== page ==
Schoenberg: Cello Concerto (after Monn); Chamber Symphony No. 2; Piano Concerto; Die glückliche Hand

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COMPOSERS: Schoenberg
WORKS: Cello Concerto (after Monn); Chamber Symphony No. 2; Piano Concerto; Die glückliche Hand
PERFORMER: Fred Sherry (cello), Christopher Oldfather (piano), Mark Beesley (bass); Simon Joly Chorus, Philharmonia Orchestra/Robert Craft
CATALOGUE NO: 3-7475-2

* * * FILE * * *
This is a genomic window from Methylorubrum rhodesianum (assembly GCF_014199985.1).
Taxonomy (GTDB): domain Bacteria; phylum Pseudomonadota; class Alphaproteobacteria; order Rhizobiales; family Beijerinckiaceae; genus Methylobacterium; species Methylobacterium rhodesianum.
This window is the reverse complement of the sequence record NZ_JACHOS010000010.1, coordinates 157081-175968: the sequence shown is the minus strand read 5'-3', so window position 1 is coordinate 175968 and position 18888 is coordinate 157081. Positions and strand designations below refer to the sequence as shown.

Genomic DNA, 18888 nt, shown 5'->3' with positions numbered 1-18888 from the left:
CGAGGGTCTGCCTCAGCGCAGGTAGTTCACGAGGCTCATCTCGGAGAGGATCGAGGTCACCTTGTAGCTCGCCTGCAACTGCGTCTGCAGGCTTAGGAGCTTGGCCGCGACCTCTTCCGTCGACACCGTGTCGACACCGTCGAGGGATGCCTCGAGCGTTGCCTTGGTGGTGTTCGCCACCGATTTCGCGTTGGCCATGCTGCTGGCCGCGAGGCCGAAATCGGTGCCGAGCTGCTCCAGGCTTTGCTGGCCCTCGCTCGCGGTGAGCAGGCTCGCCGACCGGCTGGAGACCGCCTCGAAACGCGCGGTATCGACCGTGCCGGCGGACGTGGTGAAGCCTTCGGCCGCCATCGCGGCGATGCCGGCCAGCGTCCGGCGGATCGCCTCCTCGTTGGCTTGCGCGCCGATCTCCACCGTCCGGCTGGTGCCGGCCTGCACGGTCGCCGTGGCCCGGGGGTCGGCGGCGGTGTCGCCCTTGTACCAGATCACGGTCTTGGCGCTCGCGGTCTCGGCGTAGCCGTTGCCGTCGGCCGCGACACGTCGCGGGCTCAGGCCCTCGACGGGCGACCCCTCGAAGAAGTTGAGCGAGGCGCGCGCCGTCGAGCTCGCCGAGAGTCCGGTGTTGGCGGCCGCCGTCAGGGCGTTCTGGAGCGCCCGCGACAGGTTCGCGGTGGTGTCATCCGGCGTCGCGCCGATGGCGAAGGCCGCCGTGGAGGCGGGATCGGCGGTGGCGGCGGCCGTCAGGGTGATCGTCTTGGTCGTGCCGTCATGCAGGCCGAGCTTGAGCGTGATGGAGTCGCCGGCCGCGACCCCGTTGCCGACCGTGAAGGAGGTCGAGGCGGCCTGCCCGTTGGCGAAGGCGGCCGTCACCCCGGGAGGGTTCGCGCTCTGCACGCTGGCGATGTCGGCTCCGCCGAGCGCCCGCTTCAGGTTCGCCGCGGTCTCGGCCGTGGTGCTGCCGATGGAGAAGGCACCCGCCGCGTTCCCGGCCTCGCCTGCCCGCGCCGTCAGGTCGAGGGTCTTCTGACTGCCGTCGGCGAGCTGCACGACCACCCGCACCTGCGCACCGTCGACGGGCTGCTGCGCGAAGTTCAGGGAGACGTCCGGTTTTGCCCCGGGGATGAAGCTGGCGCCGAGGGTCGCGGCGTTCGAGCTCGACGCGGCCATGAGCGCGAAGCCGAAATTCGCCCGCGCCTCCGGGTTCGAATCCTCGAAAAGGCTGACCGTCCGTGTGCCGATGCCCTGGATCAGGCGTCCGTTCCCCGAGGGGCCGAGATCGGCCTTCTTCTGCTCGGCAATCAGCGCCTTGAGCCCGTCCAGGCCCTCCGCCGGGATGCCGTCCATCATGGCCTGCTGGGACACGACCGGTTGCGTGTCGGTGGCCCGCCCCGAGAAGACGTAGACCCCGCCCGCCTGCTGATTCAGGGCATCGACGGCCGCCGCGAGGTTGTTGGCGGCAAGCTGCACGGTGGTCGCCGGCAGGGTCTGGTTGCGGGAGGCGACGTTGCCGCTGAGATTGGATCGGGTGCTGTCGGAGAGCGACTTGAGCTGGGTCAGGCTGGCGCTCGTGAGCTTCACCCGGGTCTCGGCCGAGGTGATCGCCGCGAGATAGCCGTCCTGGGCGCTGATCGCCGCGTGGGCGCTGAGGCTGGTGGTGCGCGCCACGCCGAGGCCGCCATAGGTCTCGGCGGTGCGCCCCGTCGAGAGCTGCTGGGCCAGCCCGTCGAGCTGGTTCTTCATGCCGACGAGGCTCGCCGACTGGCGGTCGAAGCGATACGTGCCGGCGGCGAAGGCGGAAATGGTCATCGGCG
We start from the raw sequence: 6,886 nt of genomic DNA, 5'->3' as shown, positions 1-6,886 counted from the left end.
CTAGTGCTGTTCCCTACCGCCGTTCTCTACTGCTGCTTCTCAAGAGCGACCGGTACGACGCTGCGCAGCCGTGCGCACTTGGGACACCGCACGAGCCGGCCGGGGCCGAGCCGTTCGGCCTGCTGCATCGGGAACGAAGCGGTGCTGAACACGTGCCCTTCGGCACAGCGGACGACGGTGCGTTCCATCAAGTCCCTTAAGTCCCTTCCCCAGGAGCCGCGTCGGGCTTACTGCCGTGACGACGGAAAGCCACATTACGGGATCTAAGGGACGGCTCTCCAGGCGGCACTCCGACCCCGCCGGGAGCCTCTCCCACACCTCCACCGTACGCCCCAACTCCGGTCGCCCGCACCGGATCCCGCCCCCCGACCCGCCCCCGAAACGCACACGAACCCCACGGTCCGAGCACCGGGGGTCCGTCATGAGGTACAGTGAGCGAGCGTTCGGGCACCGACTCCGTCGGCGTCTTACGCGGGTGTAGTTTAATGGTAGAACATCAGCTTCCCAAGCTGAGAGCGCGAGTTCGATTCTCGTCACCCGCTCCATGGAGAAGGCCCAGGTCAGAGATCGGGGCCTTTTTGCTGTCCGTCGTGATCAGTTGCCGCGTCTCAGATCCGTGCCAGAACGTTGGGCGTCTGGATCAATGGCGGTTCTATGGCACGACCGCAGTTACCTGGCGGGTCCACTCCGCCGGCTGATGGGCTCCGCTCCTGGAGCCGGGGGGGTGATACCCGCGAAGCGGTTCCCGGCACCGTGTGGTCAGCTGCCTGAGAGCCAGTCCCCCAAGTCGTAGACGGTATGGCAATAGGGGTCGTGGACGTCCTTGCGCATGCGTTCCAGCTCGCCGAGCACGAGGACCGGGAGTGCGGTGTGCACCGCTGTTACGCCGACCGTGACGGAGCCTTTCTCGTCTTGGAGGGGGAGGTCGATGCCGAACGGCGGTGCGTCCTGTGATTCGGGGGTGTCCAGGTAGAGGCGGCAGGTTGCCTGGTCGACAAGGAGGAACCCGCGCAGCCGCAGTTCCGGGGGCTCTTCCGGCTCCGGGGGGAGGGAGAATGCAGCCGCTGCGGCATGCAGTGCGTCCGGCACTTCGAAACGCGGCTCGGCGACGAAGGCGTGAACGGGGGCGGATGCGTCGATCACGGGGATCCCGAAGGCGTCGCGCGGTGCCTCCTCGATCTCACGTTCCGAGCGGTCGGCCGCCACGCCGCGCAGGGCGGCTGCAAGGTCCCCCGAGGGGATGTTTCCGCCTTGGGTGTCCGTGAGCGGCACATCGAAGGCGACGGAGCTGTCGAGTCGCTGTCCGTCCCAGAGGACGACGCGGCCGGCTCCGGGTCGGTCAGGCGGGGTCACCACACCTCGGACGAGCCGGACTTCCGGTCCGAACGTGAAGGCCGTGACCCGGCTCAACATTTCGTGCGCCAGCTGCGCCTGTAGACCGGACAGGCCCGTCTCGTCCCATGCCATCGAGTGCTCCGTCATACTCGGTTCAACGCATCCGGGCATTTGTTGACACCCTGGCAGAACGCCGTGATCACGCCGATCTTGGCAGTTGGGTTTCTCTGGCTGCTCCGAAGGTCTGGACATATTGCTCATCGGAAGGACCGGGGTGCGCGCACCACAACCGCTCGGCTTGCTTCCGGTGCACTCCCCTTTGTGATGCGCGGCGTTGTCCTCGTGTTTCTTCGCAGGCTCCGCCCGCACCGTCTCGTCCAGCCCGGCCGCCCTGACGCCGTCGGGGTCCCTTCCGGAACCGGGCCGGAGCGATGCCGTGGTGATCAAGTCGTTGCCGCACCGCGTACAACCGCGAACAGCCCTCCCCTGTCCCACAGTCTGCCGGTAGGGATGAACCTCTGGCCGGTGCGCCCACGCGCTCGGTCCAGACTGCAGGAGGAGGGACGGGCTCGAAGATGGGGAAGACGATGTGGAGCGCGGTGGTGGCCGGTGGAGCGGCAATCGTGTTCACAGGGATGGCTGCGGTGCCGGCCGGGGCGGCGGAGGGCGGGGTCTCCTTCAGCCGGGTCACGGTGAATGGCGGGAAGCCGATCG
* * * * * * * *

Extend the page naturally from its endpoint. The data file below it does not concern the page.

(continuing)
There are few recordings of Schoenberg’s quasi-autobiographical multimedia Expressionist drama Die glückliche Hand (which Hans Keller used to translate as The Knack). Yet the Cello Concerto he wrote for Casals (who never played it in public), a completely tonal recomposition of a harpsichord concerto by the 18th-century GM Monn, is even more of a rarity. This delightful, ultra-melodious work, an inspired miracle of inauthenticity, has suffered from being a jeu d’esprit and at the same time one of the most difficult pieces in the cello repertoire. Fred Sherry proves the equal of every one of its prestidigitational witticisms, while Christopher Oldfather projects the solo part of the Piano Concerto with understanding and refinement. There are, at least, plenty of rivals in the Piano Concerto and Second Chamber Symphony, but the versions on this disc are among the best currently available. Craft has known all four pieces most of his lifetime, and expounds them with precision and affection. Orchestra and singers must have been very well rehearsed. Time and again Craft’s attention to telling detail and his concern for textural clarity give the impression that these performances approach a Schoenbergian ideal. Though difficult for the performers, in accounts as good as these none of the works is hard for listeners to understand: one marvels afresh, instead, at the sheer richness and rightness of Schoenberg’s invention in every bar. Calum MacDonald